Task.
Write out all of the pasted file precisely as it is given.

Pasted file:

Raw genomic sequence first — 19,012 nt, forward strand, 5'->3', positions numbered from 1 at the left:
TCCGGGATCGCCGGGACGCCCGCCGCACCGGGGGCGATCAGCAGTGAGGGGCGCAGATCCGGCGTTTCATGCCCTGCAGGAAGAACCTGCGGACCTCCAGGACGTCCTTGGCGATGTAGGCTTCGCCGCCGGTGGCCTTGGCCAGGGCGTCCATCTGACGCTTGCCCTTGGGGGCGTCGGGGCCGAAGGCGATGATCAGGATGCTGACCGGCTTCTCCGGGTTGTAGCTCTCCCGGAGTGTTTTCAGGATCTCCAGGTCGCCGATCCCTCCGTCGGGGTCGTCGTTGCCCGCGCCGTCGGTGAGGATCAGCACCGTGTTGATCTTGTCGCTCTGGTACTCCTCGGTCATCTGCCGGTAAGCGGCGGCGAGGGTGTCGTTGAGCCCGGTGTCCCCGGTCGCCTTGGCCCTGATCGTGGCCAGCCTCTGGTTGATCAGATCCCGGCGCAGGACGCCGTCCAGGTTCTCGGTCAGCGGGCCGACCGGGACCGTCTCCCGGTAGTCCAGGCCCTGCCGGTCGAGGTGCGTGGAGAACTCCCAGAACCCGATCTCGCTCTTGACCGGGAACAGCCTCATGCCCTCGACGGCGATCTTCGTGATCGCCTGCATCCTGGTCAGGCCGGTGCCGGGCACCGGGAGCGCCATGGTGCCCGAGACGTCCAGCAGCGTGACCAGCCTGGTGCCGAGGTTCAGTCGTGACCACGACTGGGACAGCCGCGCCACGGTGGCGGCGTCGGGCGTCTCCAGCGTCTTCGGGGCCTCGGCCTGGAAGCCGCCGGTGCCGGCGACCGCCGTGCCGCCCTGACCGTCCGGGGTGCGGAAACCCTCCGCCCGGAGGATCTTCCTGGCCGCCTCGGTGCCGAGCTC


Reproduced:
Raw genomic sequence first — 19,012 nt, forward strand, 5'->3', positions numbered from 1 at the left:
TCCGGGATCGCCGGGACGCCCGCCGCACCGGGGGCGATCAGCAGTGAGGGGCGCAGATCCGGCGTTTCATGCCCTGCAGGAAGAACCTGCGGACCTCCAGGACGTCCTTGGCGATGTAGGCTTCGCCGCCGGTGGCCTTGGCCAGGGCGTCCATCTGACGCTTGCCCTTGGGGGCGTCGGGGCCGAAGGCGATGATCAGGATGCTGACCGGCTTCTCCGGGTTGTAGCTCTCCCGGAGTGTTTTCAGGATCTCCAGGTCGCCGATCCCTCCGTCGGGGTCGTCGTTGCCCGCGCCGTCGGTGAGGATCAGCACCGTGTTGATCTTGTCGCTCTGGTACTCCTCGGTCATCTGCCGGTAAGCGGCGGCGAGGGTGTCGTTGAGCCCGGTGTCCCCGGTCGCCTTGGCCCTGATCGTGGCCAGCCTCTGGTTGATCAGATCCCGGCGCAGGACGCCGTCCAGGTTCTCGGTCAGCGGGCCGACCGGGACCGTCTCCCGGTAGTCCAGGCCCTGCCGGTCGAGGTGCGTGGAGAACTCCCAGAACCCGATCTCGCTCTTGACCGGGAACAGCCTCATGCCCTCGACGGCGATCTTCGTGATCGCCTGCATCCTGGTCAGGCCGGTGCCGGGCACCGGGAGCGCCATGGTGCCCGAGACGTCCAGCAGCGTGACCAGCCTGGTGCCGAGGTTCAGTCGTGACCACGACTGGGACAGCCGCGCCACGGTGGCGGCGTCGGGCGTCTCCAGCGTCTTCGGGGCCTCGGCCTGGAAGCCGCCGGTGCCGGCGACCGCCGTGCCGCCCTGACCGTCCGGGGTGCGGAAACCCTCCGCCCGGAGGATCTTCCTGGCCGCCTCGGTGCCGAGCTC